CC: My spidey-sense told me that I should ask you about a recent Federal Aviation Administration (FAA) authorization bill, in which, you were able to get some money for infrastructure improvements and sound mitigation equipment around the airport for your constituents.

PJ: I got two very important amendments into the bill, as a part of an unblock package that featured a whole group of amendments on a whole range of issues, which featured what you had mentioned before. Before the campaign, I met with elected representatives and community members in Burien. There’s a lot of issues with mitigation and how there was not adequate consideration when the additional runway was added. Now we’re going into a phase where there’s an enormous growth of passengers through SeaTac Airport and we need to think ahead to how we can work with local government to do the planning, analysis and community engagement to figure out how we’re going to manage that growth. Are we going to add another runway? Maybe another airport? Where will that be? I got the Greater Seattle Area added to that list and I’m really proud and excited about that, given that we’re in the minority (note: Democrats only hold a minority of seats in the House of Representatives).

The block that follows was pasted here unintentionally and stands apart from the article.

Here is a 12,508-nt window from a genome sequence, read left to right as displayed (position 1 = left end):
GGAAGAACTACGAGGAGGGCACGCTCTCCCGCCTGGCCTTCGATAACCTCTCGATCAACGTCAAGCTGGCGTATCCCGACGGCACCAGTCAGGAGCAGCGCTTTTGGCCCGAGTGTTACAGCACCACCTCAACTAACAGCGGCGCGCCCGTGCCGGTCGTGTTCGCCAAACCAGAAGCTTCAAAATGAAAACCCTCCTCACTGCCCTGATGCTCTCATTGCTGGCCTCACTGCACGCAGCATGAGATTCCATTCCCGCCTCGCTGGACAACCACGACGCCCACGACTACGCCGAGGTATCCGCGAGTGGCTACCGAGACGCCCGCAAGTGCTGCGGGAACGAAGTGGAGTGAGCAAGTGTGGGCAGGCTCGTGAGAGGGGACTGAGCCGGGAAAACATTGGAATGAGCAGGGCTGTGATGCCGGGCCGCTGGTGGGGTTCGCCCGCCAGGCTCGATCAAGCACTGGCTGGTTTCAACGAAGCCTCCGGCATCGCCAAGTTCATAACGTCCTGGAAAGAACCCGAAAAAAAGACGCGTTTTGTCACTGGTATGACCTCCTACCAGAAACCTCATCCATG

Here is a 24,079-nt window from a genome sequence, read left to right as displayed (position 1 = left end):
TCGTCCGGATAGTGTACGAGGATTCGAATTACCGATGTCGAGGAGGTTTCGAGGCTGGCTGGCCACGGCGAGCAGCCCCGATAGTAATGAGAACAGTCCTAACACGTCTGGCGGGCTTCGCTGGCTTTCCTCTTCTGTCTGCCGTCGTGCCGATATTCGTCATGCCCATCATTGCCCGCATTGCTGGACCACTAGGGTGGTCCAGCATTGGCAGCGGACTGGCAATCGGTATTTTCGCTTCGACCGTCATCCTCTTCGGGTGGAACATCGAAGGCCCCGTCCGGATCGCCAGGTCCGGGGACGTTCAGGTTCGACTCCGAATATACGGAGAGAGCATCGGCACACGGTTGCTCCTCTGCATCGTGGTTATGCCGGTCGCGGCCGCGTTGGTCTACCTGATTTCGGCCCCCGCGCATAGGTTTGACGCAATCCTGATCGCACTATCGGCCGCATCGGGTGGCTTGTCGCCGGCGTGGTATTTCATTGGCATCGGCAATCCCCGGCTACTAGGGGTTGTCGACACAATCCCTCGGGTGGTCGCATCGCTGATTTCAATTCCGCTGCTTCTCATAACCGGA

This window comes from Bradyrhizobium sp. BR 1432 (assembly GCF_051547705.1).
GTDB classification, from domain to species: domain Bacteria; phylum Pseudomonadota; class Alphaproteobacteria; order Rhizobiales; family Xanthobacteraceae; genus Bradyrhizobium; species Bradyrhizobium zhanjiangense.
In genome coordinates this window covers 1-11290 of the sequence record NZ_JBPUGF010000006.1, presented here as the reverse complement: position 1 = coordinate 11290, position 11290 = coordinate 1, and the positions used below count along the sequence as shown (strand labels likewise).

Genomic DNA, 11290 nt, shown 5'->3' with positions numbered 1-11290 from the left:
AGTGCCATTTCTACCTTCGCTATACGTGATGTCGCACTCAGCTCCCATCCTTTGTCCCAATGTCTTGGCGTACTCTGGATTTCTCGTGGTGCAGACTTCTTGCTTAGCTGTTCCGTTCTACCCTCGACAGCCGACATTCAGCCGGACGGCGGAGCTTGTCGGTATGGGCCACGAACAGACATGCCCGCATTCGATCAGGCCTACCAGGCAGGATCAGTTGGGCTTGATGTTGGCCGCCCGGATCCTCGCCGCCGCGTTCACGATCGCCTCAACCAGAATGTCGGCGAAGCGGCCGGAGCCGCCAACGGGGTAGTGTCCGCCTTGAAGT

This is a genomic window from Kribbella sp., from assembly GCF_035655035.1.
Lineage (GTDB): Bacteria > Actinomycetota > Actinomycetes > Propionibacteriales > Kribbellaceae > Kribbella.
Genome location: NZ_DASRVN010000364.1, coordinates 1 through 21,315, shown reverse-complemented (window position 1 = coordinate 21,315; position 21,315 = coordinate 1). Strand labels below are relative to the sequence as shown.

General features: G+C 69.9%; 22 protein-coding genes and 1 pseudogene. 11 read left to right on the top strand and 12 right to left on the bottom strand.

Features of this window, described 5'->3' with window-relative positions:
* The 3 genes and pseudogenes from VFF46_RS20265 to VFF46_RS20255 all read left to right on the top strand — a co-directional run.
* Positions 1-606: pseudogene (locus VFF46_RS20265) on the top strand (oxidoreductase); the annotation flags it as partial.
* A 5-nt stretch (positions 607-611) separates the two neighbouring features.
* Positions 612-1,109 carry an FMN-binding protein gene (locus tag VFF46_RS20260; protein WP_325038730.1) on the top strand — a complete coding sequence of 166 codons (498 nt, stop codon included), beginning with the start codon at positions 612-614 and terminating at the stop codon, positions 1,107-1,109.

CC: In the last couple of months, as reported in the International Examiner, people from the immigrant and refugee community came together to denounce Trump’s hostility towards countries in the global south and immigrants and refugees from there. You’re a notable advocate for immigrants and refugees across the country, and an immigrant yourself, can you share with us some of the key challenges that you’ve faced in fighting back against the xenophobia from the administration?

PJ: The biggest problem is that the Republican Party and Trump is stooping to immigrant-bashing to win a shrinking minority of their base to fire them up. I’m one of a dozen members of Congress who were born outside of the U.S. I’m proud to be an immigrant and to see them scapegoat immigrants, it is just incredibly difficult to sit through.

I’ve questioned Jeff Sessions and Scott Lloyd who oversees the Office of Refugee Resettlement in committee and he does awful and terrible things, and I have also put forward my own proposals on how we fix this ridiculous immigrant detention system that the Trump administration has unleashed. I have a bill called Dignity for Detained Immigrants Act that specifically overhauls the immigration detention system, stops the privatization of the immigrant detention system; making sure we address the needs of pregnant women in detention, who are shackled in detention centers when giving birth. Not giving asylum hearings to people. These issues aren’t just about policy, but they are what we are willing to stand for.

CC: Awesome, that’s all we have time for, thank you for speaking with me and good luck in Congress.

PJ: Thank you.